Pakistan NSC concludes Two-Day meeting to address TTP threat

Pakistan: The National Security Committee (NSC) of Pakistan has just concluded a two-day huddle to consider options on how to handle the increasing threat posed by Tehreek-e-Taliban Pakistan (TTP) and other extremist groups.

Pakistan: The National Security Committee (NSC) of Pakistan has just concluded a two-day huddle to consider options on how to handle the increasing threat posed by Tehreek-e-Taliban Pakistan (TTP) and other extremist groups.

As per the reports, Islamabad’s friends have been unable to control the TTP, and it was since when America withdrew from Afghanistan two years back, attacks by the TTP have increased drastically.

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Pakistan residents have zero-tolerance power for terrorism and do not permit any country to commit violence inside Pakistan, and they did not even show anyone that their army is fully fledged, ready to hit back at TTP.

The government of Kabul expressed their dissatisfaction with Pakistan’s Interior Minister Rana Sanaullah’s statement that there is a possibility that Islamabad will attack TTP shelters in Afghanistan.

Although the Taliban won’t stop the TTP, their spokesperson, Zabihullah Mujahid, criticised the idea of possible transgression by its neighbour.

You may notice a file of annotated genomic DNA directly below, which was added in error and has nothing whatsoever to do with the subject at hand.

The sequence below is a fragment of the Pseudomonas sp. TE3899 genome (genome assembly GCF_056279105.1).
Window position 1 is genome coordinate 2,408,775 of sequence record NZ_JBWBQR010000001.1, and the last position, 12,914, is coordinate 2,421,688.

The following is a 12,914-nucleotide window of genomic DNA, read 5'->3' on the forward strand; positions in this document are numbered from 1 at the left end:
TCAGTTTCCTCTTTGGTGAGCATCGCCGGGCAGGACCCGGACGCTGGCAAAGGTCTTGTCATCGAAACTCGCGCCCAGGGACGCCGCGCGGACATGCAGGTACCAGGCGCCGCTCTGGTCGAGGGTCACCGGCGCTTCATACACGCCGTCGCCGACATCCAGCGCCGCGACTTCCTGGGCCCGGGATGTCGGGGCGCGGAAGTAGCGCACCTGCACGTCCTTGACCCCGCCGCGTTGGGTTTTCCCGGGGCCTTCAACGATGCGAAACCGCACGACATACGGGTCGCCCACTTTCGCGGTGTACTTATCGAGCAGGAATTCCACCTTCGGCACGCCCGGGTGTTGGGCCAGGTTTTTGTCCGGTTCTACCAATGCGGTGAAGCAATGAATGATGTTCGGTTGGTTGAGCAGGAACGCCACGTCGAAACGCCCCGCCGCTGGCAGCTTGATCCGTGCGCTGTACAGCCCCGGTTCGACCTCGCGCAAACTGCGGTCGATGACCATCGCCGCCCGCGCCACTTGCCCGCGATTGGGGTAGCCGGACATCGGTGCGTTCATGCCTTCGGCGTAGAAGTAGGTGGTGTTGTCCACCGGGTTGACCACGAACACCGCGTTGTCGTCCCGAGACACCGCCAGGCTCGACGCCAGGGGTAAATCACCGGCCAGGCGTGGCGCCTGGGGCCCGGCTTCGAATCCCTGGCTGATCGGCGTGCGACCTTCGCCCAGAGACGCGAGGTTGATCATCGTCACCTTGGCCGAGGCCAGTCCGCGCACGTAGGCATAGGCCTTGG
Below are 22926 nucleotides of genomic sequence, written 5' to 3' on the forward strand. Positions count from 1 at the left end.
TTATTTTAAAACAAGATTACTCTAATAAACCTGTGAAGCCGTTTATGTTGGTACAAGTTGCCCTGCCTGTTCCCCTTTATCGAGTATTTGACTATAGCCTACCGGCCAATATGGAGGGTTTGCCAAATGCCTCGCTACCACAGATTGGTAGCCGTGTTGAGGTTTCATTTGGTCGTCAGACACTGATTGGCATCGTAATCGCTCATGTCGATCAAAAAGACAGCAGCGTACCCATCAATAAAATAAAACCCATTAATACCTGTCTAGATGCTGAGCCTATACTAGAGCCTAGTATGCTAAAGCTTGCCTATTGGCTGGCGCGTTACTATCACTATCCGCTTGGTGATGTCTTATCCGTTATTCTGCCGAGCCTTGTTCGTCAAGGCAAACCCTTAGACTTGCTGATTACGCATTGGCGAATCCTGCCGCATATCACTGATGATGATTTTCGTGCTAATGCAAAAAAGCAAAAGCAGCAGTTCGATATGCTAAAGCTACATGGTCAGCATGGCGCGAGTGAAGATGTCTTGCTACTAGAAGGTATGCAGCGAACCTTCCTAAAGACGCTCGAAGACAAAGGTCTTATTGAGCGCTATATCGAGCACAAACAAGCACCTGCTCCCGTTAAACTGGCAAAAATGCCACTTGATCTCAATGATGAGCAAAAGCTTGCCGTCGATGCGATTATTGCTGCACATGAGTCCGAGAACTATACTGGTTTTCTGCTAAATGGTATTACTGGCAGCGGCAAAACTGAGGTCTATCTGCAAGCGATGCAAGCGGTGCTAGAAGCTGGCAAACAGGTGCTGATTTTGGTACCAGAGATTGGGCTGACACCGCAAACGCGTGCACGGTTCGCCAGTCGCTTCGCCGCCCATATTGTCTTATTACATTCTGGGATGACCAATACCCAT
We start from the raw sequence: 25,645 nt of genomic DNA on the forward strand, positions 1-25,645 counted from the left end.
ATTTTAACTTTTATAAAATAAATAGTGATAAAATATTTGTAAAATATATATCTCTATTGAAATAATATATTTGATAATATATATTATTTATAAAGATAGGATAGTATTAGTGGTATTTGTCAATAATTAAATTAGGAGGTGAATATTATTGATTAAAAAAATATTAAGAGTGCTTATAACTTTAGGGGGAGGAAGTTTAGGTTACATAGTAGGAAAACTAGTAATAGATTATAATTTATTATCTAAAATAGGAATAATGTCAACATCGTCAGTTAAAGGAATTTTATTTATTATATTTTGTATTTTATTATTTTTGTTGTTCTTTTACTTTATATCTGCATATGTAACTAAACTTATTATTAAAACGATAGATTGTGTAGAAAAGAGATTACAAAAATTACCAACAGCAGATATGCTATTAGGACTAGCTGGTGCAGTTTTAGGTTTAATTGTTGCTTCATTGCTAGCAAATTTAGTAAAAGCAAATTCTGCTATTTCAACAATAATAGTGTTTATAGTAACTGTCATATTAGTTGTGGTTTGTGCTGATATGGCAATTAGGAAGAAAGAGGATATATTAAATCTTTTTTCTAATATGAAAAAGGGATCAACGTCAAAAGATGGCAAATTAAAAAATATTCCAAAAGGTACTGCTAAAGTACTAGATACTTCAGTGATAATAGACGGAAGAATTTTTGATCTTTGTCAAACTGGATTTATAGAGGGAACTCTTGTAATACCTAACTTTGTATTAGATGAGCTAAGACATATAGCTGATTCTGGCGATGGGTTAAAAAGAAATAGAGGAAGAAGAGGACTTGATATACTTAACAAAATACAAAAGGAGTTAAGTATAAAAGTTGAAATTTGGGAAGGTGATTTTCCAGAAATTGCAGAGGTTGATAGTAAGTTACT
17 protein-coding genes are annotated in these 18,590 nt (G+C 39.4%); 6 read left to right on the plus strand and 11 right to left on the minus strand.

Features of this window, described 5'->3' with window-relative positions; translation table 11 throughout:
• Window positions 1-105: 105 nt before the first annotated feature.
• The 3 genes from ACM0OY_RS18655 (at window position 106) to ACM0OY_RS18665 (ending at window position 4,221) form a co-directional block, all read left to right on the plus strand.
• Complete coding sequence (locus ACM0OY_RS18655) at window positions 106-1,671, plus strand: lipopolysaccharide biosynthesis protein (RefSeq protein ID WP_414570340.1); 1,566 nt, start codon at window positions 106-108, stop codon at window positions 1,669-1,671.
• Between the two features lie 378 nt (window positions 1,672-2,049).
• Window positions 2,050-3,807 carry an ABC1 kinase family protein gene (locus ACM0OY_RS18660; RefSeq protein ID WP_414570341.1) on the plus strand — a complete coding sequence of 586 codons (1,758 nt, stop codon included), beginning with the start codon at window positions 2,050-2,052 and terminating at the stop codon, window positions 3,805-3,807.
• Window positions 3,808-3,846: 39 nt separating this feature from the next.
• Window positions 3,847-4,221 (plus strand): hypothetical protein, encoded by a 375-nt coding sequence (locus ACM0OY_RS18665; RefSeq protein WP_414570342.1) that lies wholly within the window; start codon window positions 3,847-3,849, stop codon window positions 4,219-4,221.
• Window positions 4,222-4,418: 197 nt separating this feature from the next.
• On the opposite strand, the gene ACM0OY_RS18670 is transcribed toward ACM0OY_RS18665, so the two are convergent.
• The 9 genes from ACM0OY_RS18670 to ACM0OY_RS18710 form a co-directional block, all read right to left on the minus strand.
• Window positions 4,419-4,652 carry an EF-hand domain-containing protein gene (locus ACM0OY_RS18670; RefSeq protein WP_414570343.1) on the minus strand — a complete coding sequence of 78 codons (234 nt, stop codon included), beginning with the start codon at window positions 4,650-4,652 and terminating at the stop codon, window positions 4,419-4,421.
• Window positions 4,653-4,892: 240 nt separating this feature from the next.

The major problem that the country is facing is that the TTP is trying to convince other countries, and locals are predicting the reason behind attacks rising in the nation is Pakistan’s bad politics.

It also seemed that the security of Pakistan was filled with anger due to attacks in Balochistan that have led to more crackdowns on the Balochistan residents.

Pakistan Army Chief General Asim Munir and the Chairman of the Joint Chiefs of Staff Committee, General Sahir Shamshad Mirza, carrying the coffin of a young officer recently killed in an attack in Balochistan.

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After the 2000s, Pakistan was rocked by terrorism and various attacks by the Taliban and all the other activities against Pakistan.

In Islamabad, one of the police officers died due to suicide, and it was a reminder for the Pakistan capital, like Quetta, Karachi, Peshawar, and many other cities in Pakistan. That was the time when no one wanted to return to the military, politicians or ordinary people.